The coordinates above point to the middle of a field. There is nothing to see there.
Congratulations to TelemachusGB for being First To Find.
Digital Electronics : Practice
Although it's fun to play with electronics on paper, it's even more enjoyable to actually build some hardware.
To solve this puzzle, you'll need to build the simple co-ordinate decoder. Happily you'll find a kit containing the parts you'll need in Digital Electronics : Theory. Originally there were three kits in the cache, but some might be in use. In the best tradition of these things batteries are not included so you'll need a couple of AA cells.
Please do not open the kit of parts in the field in case they fall out and get lost. Instead, it's probably best to take the kit home and build it there. The kits have a few spare parts in them, so don't worry if you have some left over.
If you've solved the Theory puzzle but are unable to get a kit, please contact the cache owner, particularly if you're coming from afar.
Once built, the decoder turns 8-digit hexadecimal numbers into pairs of coordinates.
When you've solved the puzzle, please disassemble the decoder and put the kit back where you found it so that others can use it.
To build the decoder just follow these instructions:
You should pay particular care to put the chip and the battery the right way round.
At stage 19, you should install a capacitor and not an orange wire.
If you've not done this sort of thing before, you might find the following notes helpful:
- You will not need a soldering iron, nor any knives or cutters, though a small screwdriver might help you disassemble the kit afterwards.
- The components need only to be gently pushed into place on the breadboard.
- You will need to take care that you put the components in the right place, and that you don't bend any pins.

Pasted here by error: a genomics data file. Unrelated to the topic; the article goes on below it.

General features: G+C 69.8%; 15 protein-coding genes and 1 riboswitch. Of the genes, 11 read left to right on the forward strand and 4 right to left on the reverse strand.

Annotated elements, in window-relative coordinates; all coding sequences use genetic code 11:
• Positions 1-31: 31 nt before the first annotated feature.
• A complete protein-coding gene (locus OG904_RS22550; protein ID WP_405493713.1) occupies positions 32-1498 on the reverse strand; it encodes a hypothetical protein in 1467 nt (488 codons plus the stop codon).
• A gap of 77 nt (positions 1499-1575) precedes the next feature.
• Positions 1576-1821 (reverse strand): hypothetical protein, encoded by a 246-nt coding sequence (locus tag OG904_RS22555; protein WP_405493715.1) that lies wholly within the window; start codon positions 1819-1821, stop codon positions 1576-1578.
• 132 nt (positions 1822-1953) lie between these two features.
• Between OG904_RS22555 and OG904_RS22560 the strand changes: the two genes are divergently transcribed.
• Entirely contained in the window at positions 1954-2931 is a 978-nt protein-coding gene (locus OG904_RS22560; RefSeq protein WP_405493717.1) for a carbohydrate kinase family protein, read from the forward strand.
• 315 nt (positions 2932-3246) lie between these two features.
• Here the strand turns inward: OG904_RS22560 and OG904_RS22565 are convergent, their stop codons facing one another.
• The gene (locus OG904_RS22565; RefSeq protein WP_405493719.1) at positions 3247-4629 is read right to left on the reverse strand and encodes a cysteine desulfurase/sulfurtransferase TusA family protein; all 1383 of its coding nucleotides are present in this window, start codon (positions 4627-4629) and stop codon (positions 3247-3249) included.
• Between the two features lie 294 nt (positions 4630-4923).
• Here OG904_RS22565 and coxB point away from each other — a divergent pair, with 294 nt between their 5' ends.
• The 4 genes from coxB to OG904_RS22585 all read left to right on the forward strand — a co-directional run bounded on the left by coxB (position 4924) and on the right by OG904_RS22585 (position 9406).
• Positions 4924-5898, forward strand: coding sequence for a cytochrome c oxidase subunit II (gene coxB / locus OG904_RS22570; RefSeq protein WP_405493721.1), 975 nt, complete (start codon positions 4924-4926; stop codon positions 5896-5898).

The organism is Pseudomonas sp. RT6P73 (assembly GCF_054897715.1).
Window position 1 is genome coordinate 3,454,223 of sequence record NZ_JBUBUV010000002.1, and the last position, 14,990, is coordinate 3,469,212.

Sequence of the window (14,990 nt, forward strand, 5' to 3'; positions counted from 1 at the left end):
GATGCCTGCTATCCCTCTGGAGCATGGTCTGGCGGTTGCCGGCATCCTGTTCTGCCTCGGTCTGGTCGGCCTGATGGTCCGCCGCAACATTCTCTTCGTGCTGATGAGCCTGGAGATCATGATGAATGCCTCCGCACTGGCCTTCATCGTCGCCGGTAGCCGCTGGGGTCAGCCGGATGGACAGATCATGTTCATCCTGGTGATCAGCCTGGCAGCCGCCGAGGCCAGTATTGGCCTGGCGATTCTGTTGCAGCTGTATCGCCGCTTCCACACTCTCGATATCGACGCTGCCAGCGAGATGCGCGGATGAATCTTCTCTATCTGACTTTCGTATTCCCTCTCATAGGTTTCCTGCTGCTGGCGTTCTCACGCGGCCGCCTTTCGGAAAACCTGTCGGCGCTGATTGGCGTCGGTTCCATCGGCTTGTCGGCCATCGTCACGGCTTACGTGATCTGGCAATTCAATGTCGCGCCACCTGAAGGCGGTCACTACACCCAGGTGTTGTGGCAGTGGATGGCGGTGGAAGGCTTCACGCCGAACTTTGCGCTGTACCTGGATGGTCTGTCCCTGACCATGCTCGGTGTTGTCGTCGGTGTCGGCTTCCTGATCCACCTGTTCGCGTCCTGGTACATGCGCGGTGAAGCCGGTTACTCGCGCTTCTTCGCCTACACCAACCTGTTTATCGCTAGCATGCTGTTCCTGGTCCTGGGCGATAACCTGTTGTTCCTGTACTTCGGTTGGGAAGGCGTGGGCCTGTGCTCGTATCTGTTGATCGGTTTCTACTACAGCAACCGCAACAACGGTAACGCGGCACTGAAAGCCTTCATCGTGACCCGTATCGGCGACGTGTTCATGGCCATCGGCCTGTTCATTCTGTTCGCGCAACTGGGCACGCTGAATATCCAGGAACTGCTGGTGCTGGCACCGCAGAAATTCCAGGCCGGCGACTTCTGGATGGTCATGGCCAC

It will probably take you about 15 to 30 minutes to build the decoder.
To test the decoder enter F29A3969 : you should get N 52° 10.000 E 000° 13.000.
You'll have to work out how to enter the number into the decoder, but hopefully that won't be too taxing!
If it doesn't work, check your connections. If that doesn't fix it, then please contact the cache owner.
Finding the final cache is a two-stage affair:
- Decode FC5A5F87 with the decoder and visit the coordinates. You should find a new 8-digit code there.
- Decode the new code: these are the coordinates of the final cache.
In the hope that you'll want to do more of this sort of thing, there's an Arduino Uno for the FTF.
You can check both sets of coordinates on geochecker:
Please remember to return the kit to the Theory cache.
For the curious
The decoder schematic is shown below:
As you'd probably expect all the work is done by a micro-controller, specifically a Microchip PIC 16F886. The PIC simply encrypts the 32-bit input (with a 32-bit variant of skipjack) and treats the output as two 16-bit numbers. These can conveniently be interpreted as milli-minutes from some offset.
If you'd like more information, please feel free to contact the cache owner.